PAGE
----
Wednesday 2 February 2011

"We have a democratic calling"

Catherine Ashton, the High Representative, has just spoken to the European Parliament in Brussels on Tunisia and Egypt.

On Tunisia, Ashton was able to describe what action is being taken. She will submit a proposal to the Foreign Affairs Council on restrictive measures to freeze the assets of Tunisian figures suspected of embezzling public Tunisian funds. A EU mission to support the legal framework of elections in Tunisia has been sent, and Ashton will visit Tunisia in two weeks. Ashton also pointed out to parliamentarians that the newly appointed Tunisian Minister of Foreign Affairs visited Brussels as his first official visit, and spoke with her.

Regarding Egypt, Ashton had some praise for the demonstrations, saying that "the great strength of this movement is that it is happening across Egypt", and called for peaceful protesters who had been arrested to be released, and the restrictions on online media to be ended. Recently violence has broken out, with at least 500 people injured in the violence according to Euronews (which has taken to showing a continuous stream of fighting on Egyptian streets), and it seems that the clashes are caused by the police and pro-Mubarak demonstrators trying to dislodge the anti-government protestors, with the army standing aside, as if waiting to see which side will be more determined. Ashton called for calm on all sides, and described the EU as willing to help with reform and change in the region, saying, "we are a Union of democracies, we have a democratic calling".

Guy Verhofstadt described the only proper European response to the Egyptian crisis to be the Turkish one, which called for Mubarak to listen to the demands of the people, and demanded that Ashton state that the EU is fully behind the Egyptian people and their demands. I agree that that is the correct, principled, stance that we can take, though I understand that Ashton - indeed, any High Representative - isn't in the position to make strong statements off her own bat. I also have some sympathy for the High Representative: these situations are hard to react to, particularly when you have to co-ordinate 27 different foreign policies. However, there is clearly a popular movement in Egypt, and we should be consistent in our calls for democracy and human rights. Ashton's weakness here is probably her inexperience - I do not know what her personal reaction to the situation is, and I feel that she probably recognises what the circumstances in Egypt mean, but any High Representative has to have a clear vision and strategy, backed up with facts and strong arguments when faced with such a rapidly changing situation. This inexperience probably means that any response she wants to formulate is done relatively slowly, and she is unable to deal with national policy variations well enough to co-ordinate quickly.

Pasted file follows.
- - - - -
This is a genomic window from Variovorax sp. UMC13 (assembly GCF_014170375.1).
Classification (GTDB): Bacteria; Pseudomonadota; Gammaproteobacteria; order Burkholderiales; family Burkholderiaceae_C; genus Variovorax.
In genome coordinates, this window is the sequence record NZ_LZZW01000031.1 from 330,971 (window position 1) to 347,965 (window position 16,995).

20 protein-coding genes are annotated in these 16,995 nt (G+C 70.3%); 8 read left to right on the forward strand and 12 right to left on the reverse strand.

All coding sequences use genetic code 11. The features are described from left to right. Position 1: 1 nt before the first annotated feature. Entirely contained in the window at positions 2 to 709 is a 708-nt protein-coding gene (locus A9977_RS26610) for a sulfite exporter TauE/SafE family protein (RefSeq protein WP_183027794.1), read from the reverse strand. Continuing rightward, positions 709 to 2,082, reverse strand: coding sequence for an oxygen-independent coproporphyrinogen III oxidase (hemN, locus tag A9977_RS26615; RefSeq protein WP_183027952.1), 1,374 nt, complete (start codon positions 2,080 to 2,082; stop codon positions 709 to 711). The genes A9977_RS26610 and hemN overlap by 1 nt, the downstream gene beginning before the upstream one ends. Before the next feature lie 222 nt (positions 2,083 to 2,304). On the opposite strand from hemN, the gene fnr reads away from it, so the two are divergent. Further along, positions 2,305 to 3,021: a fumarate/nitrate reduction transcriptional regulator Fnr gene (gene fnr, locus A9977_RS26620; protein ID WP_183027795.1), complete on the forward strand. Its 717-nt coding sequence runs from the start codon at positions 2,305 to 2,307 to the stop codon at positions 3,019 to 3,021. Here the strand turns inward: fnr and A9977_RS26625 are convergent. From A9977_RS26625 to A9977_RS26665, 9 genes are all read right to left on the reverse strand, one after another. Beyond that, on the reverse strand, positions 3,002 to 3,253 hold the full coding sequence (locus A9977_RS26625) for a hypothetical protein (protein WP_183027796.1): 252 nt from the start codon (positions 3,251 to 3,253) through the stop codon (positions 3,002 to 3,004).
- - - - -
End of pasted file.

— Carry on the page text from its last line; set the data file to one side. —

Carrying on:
There was a lot of talk by MEPs about how the EU should take a stand and acted together, which I agree with, but we need to recognise that we can only have a limited impact on events within other countries undergoing popular protests at the best of times. The Iraq invasion has discredited the idea of intervening, and any action we take has to be principled, but always allowing for the change to be a domestic affair. If we say we shouldn't intervene in other countries to change their regimes, then we have to accept that that means that we have to deal with other countries as we find them, and that international politics are complicated by more competition from powers that aren't that interested in democracy (though obviously our own record on this internationally isn't the cleanest).

Firm, principled political stances, and being able to offer assistance to ensure peaceful and stable reform (it is hard to foster democracy in a revolutionary atmosphere, given that compromise and trust is at the heart of the democratic system), are probably the limit of what we could do, but they are important nonetheless in encouraging a peaceful transfer of power. In the future it may be wise to have a plan in the European External Action Service that mandates the high Representative to deal with similar principled and supportive way, with the speed and coherence that are required.

1 comment:

  1. I also believe that Europe has a democratic calling...but must first jettison the Islamophobia. When reaching out to Arab-Muslim nations yearning to be free of autocracies - the Islamophobic notion that this "is a choice between secular autocracy and a radical Islamic state" is simply not true.

    The opposition groups in Egypt are mainly of the liberal democratic ideology. Also - we should really question the notion that the Egyptians would want to replace a secular autocracy with an Islamic autocracy. See the 2008 Gallop study of Islam and Democracy - and see that these revolutions were possible -

    We should recall how "the Serbs" were once viewed, yet the EU worked with the democratic opposition until Milosevic was out of power.
    The EU has association agreements and working relationships with all kinds of different international organizations and nations - regardless of the religious background of the partners.

    The European Union is the one international actor that can reach in and guide young Arab-Muslim democracies in the right direction. The EU is the only actor with this type of experience in transitions to democracy.